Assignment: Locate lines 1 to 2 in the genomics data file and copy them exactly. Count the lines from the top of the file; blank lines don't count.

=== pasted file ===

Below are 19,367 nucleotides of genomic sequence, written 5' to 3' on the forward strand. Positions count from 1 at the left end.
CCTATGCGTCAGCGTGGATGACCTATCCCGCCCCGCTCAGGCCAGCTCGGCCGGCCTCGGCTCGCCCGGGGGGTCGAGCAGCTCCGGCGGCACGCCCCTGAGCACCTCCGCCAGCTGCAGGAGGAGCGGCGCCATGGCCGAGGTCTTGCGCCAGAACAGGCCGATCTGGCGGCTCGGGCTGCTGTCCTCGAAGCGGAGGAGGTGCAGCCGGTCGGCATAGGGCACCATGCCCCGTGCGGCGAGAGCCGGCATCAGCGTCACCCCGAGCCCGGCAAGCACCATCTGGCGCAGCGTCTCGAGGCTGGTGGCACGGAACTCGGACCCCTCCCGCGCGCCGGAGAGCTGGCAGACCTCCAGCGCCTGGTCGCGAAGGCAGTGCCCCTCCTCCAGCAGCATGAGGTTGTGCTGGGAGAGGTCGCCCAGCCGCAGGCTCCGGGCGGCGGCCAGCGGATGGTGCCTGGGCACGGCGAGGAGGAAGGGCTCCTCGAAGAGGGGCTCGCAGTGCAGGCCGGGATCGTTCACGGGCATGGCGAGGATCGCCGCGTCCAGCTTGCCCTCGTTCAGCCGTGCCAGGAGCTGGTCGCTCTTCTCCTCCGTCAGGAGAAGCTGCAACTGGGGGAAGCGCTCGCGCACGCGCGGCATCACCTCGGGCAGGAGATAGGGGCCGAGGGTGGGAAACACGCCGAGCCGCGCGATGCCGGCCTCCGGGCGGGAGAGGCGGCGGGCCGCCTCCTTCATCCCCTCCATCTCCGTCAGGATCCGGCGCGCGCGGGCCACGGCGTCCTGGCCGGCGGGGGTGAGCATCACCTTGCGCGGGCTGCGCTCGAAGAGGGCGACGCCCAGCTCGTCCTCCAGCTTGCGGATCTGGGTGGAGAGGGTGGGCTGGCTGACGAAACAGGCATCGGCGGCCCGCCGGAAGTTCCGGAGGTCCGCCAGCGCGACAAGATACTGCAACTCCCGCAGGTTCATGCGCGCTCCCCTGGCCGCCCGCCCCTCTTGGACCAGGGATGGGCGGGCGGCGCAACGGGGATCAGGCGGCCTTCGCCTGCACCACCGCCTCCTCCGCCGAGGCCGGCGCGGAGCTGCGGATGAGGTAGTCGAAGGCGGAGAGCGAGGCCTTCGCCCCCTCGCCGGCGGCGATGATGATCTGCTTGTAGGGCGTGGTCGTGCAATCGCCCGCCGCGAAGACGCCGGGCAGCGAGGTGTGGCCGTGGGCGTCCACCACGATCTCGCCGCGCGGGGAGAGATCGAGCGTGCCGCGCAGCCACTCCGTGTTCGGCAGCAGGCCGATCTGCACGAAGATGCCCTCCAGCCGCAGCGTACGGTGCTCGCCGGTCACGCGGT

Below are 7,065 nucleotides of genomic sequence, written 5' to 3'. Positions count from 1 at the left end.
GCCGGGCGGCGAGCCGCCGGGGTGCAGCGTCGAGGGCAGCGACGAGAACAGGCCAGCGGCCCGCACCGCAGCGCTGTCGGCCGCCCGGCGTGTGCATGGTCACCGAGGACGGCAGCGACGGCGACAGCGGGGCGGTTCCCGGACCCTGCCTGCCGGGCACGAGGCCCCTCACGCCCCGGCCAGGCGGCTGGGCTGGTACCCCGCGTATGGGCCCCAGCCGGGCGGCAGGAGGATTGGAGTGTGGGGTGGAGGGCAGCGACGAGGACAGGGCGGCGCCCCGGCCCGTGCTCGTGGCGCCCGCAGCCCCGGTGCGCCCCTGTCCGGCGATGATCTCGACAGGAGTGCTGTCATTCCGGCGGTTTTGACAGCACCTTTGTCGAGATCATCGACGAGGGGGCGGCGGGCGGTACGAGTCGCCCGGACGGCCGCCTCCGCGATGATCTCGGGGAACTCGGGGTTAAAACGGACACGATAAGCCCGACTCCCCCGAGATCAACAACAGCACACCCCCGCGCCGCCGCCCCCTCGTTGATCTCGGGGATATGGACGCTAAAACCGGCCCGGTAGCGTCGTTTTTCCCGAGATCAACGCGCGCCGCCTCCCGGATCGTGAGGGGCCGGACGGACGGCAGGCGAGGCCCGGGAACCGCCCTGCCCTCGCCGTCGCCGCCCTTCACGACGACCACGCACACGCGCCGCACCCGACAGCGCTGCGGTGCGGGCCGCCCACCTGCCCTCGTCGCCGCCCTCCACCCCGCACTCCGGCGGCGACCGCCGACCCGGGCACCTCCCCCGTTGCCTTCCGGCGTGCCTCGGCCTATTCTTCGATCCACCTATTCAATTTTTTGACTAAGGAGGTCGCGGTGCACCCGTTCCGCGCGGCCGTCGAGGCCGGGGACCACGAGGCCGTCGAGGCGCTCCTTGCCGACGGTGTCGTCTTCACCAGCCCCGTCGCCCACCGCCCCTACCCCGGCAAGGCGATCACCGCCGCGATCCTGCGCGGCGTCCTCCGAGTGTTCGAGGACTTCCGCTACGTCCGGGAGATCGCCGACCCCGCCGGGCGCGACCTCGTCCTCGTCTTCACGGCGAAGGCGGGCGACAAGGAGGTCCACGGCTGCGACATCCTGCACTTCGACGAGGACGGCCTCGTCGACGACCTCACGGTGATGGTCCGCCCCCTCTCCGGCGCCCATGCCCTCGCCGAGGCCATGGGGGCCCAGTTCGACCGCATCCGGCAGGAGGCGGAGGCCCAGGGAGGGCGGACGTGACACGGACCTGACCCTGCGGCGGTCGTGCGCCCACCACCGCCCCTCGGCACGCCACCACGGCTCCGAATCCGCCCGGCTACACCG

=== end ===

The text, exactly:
Below are 19,367 nucleotides of genomic sequence, written 5' to 3' on the forward strand. Positions count from 1 at the left end.
CCTATGCGTCAGCGTGGATGACCTATCCCGCCCCGCTCAGGCCAGCTCGGCCGGCCTCGGCTCGCCCGGGGGGTCGAGCAGCTCCGGCGGCACGCCCCTGAGCACCTCCGCCAGCTGCAGGAGGAGCGGCGCCATGGCCGAGGTCTTGCGCCAGAACAGGCCGATCTGGCGGCTCGGGCTGCTGTCCTCGAAGCGGAGGAGGTGCAGCCGGTCGGCATAGGGCACCATGCCCCGTGCGGCGAGAGCCGGCATCAGCGTCACCCCGAGCCCGGCAAGCACCATCTGGCGCAGCGTCTCGAGGCTGGTGGCACGGAACTCGGACCCCTCCCGCGCGCCGGAGAGCTGGCAGACCTCCAGCGCCTGGTCGCGAAGGCAGTGCCCCTCCTCCAGCAGCATGAGGTTGTGCTGGGAGAGGTCGCCCAGCCGCAGGCTCCGGGCGGCGGCCAGCGGATGGTGCCTGGGCACGGCGAGGAGGAAGGGCTCCTCGAAGAGGGGCTCGCAGTGCAGGCCGGGATCGTTCACGGGCATGGCGAGGATCGCCGCGTCCAGCTTGCCCTCGTTCAGCCGTGCCAGGAGCTGGTCGCTCTTCTCCTCCGTCAGGAGAAGCTGCAACTGGGGGAAGCGCTCGCGCACGCGCGGCATCACCTCGGGCAGGAGATAGGGGCCGAGGGTGGGAAACACGCCGAGCCGCGCGATGCCGGCCTCCGGGCGGGAGAGGCGGCGGGCCGCCTCCTTCATCCCCTCCATCTCCGTCAGGATCCGGCGCGCGCGGGCCACGGCGTCCTGGCCGGCGGGGGTGAGCATCACCTTGCGCGGGCTGCGCTCGAAGAGGGCGACGCCCAGCTCGTCCTCCAGCTTGCGGATCTGGGTGGAGAGGGTGGGCTGGCTGACGAAACAGGCATCGGCGGCCCGCCGGAAGTTCCGGAGGTCCGCCAGCGCGACAAGATACTGCAACTCCCGCAGGTTCATGCGCGCTCCCCTGGCCGCCCGCCCCTCTTGGACCAGGGATGGGCGGGCGGCGCAACGGGGATCAGGCGGCCTTCGCCTGCACCACCGCCTCCTCCGCCGAGGCCGGCGCGGAGCTGCGGATGAGGTAGTCGAAGGCGGAGAGCGAGGCCTTCGCCCCCTCGCCGGCGGCGATGATGATCTGCTTGTAGGGCGTGGTCGTGCAATCGCCCGCCGCGAAGACGCCGGGCAGCGAGGTGTGGCCGTGGGCGTCCACCACGATCTCGCCGCGCGGGGAGAGATCGAGCGTGCCGCGCAGCCACTCCGTGTTCGGCAGCAGGCCGATCTGCACGAAGATGCCCTCCAGCCGCAGCGTACGGTGCTCGCCGGTCACGCGGT